It is far easier to invoke the history of emotions or affect studies than it is to say we should be nicer to each other. It is easier to survey legal statutes about marriage or conduct a study on men who have sex with men or theorize about nonbinary subjectivities than it is to insist that our lives are precious. And I am increasingly unconvinced that the size of our increasing bibliographies has any relation to making our lives more livable and shareable. Just as I am increasingly unconvinced that the sophistication of our analyses has any relation to how we live with each other. I am not dismissing the pleasures of intellectual sociality or claiming that our collective work does not shape some of our possibilities. Instead, I am interested in how we forge and practice ordinary relations. I want to linger on the ordinary, not the fabulous or the noteworthy.

Toward a Conclusion: An Opening

Let me attempt a conclusion by offering a few polemical remarks. First, learning from Lisa Lowe’s The Intimacy of Four Continents, we must think of the various places Africa and South Asia have met and touched and interacted, and that includes the Americas. In one direction, that would be Trinidad and Guyana, and in another, it would be in Europe and North America, where political exiles and radicals from South Asia and Africa have been building worlds and imagining freedom for over a century.

Africa and South Asia have touched and continue to touch in other elsewheres. 

Second, we might attempt to think beyond the taxonomic imagination that dominates research and writing on gender and sexuality. What figures and practices come into view if we do not begin from the sexological-taxonomic assumptions that sexualities and intimacies are best described by the terms gay and lesbian and heterosexual and trans and non-binary? In paying attention to the figure of the domestic worker, I have tried to ask what monstrous intimacies disrupt about taxonomic certainties. We might well imagine other scenes and situations of different kinds of intimacies not bound by taxonomic categories. It might be that if we start with different types of scenes, we might ask different types of questions.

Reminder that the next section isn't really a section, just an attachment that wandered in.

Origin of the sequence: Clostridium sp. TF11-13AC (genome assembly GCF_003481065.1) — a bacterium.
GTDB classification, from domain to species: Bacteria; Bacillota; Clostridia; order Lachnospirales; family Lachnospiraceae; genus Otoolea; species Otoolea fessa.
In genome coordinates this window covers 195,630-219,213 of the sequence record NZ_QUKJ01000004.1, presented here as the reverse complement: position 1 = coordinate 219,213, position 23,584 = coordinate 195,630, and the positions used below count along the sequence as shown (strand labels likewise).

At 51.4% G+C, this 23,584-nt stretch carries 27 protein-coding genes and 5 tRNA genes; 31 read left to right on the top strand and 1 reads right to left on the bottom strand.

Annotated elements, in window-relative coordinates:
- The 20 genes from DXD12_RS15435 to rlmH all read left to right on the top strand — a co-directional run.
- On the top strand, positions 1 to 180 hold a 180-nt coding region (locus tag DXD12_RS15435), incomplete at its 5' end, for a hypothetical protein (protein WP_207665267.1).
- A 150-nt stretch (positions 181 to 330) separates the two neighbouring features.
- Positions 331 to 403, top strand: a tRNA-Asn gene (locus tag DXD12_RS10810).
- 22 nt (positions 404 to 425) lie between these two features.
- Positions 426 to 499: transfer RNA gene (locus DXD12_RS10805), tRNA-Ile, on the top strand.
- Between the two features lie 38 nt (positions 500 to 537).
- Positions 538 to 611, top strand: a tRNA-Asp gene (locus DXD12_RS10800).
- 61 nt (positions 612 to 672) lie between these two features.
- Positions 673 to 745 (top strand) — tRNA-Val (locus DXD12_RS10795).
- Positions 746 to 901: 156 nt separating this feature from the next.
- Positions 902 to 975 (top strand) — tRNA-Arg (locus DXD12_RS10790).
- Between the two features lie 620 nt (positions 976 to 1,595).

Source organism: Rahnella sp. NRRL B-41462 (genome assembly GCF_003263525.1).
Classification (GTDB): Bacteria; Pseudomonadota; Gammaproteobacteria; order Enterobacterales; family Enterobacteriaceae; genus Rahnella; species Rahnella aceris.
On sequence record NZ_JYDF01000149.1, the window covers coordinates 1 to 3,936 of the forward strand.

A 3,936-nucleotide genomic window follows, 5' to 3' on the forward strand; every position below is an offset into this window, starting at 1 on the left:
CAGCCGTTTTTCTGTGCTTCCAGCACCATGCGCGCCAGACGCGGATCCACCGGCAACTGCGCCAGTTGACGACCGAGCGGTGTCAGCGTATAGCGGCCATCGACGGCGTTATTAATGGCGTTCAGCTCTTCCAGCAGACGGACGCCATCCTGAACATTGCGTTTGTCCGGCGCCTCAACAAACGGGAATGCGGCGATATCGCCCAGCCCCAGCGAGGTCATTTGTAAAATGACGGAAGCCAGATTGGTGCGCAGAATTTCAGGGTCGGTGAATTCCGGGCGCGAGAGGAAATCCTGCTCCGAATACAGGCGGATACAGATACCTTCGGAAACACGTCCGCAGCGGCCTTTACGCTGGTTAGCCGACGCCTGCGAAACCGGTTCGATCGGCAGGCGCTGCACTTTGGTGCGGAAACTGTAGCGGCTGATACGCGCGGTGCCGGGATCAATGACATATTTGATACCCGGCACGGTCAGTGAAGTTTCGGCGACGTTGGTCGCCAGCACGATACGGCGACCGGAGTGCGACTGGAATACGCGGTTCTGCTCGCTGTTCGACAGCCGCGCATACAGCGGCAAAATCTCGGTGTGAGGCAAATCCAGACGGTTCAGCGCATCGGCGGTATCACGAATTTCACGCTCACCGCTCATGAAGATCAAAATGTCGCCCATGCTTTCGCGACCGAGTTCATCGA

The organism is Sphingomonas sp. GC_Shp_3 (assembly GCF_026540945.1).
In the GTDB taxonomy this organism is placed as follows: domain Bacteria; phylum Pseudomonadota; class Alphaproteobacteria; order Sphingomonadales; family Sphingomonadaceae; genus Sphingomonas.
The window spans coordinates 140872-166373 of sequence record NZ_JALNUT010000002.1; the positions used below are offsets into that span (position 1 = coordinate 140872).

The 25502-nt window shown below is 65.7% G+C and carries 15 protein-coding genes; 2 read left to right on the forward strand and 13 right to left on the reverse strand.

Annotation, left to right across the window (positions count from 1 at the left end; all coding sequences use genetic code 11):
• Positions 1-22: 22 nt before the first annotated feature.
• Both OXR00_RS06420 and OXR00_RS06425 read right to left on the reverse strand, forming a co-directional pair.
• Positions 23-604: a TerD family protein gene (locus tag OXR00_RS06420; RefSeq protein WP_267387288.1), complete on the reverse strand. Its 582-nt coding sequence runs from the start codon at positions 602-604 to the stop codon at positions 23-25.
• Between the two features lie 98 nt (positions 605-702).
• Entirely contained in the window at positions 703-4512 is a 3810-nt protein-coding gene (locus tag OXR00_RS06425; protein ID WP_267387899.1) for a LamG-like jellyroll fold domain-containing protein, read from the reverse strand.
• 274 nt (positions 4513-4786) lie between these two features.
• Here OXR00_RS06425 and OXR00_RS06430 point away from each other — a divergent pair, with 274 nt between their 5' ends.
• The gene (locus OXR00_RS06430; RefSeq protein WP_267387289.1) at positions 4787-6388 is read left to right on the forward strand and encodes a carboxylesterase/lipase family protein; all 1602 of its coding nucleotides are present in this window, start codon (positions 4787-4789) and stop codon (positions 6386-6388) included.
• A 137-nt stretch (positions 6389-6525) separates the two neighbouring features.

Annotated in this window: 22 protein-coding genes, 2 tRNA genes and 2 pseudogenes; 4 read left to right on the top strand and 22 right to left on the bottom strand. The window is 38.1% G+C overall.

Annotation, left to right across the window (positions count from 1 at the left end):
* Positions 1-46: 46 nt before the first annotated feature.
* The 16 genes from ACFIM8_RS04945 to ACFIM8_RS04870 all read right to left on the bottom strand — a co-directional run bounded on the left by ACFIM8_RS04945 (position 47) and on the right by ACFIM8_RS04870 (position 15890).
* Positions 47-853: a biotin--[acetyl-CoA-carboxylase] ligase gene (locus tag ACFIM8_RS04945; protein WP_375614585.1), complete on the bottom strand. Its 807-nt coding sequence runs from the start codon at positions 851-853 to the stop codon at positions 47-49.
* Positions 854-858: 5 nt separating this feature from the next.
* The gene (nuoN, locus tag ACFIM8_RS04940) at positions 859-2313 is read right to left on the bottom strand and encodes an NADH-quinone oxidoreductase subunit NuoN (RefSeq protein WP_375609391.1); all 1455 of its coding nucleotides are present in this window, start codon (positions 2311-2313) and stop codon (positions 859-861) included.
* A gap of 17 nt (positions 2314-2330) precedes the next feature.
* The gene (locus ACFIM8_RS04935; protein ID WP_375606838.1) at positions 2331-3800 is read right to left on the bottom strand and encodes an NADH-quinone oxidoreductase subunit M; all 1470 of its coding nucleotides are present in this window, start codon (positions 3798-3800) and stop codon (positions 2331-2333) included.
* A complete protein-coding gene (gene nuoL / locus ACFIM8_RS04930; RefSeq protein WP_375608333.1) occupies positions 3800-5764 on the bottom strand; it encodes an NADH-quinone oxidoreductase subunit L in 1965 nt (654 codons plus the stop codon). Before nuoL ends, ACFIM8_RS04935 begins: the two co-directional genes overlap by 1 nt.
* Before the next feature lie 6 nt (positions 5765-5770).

Third, in turning to speculation and fiction, I am interested in intimate methodologies. What might histories and theories of cultural and culinary production offer us? And, here, I am thinking about Elliot H. Powell’s book Sounds from the Other Side, which examines how African American musicians have engaged South Asian cultural production. What do such aesthetic experiments tell us about intimacy? What kinds of lifeworlds are imagined and made as flavours and sounds and scents and textures are shared? 

Fourth, how might we consider figures, perhaps I should use the word persons, who are implicitly and explicit excluded from legislation and policies focused on intimacy? Even as we pursue new contact zones, what already existing contact zones exist? How might the figure of the domestic worker suture geohistories and unsettle our intimate certainties and methodologies? 

Finally, what might thinking with intimacy unsettle and rearrange about structures and practices of collectivity. For those of us uncomfortable with terms such as community, kinship, and solidarity, might thinking with intimacy create networks of contingent relation through which we can make something that might endure and perhaps survive our catastrophic times? 

Thank you for your attention.

*I’ve left out a hefty portion on domestic workers and the law, as I’m still working on that section for something else

2 thoughts on “Terrains of Intimacy (excerpt)

  1. Oh Keguro! Asante Sana Sana for these ….Yes! I breath them all in, to savour, to ponder and per chance to differ…. Thank You! Precious Soul

    Deirdre Prins-Solani Education, Culture and Heritage specialistPoet/WriterSpiritual Ecologist http://deirdre-prins-solani.wixsite.com/home

    Advisory Board Member:International Centre for training in Intangible Cultural Heritage: Asia-PacificAdvisory Panel Member: Amazwi Voices of Women MuseumMember:7th RSA NATCOM UNESCO, Culture CommitteeCo-creator of ‘Creating Meaningful and Inclusive Museum Practices’, ICOM Launched-2021Contributor to UNESCO’s MOOC on intangible cultural heritage and sustainable development,Launched, 2022Reverence-Interconnectedness-Stewardship-Service

    1. Many thoughts formed with many others! I need a better citation practice! (If plans work out, see you at some point next year!)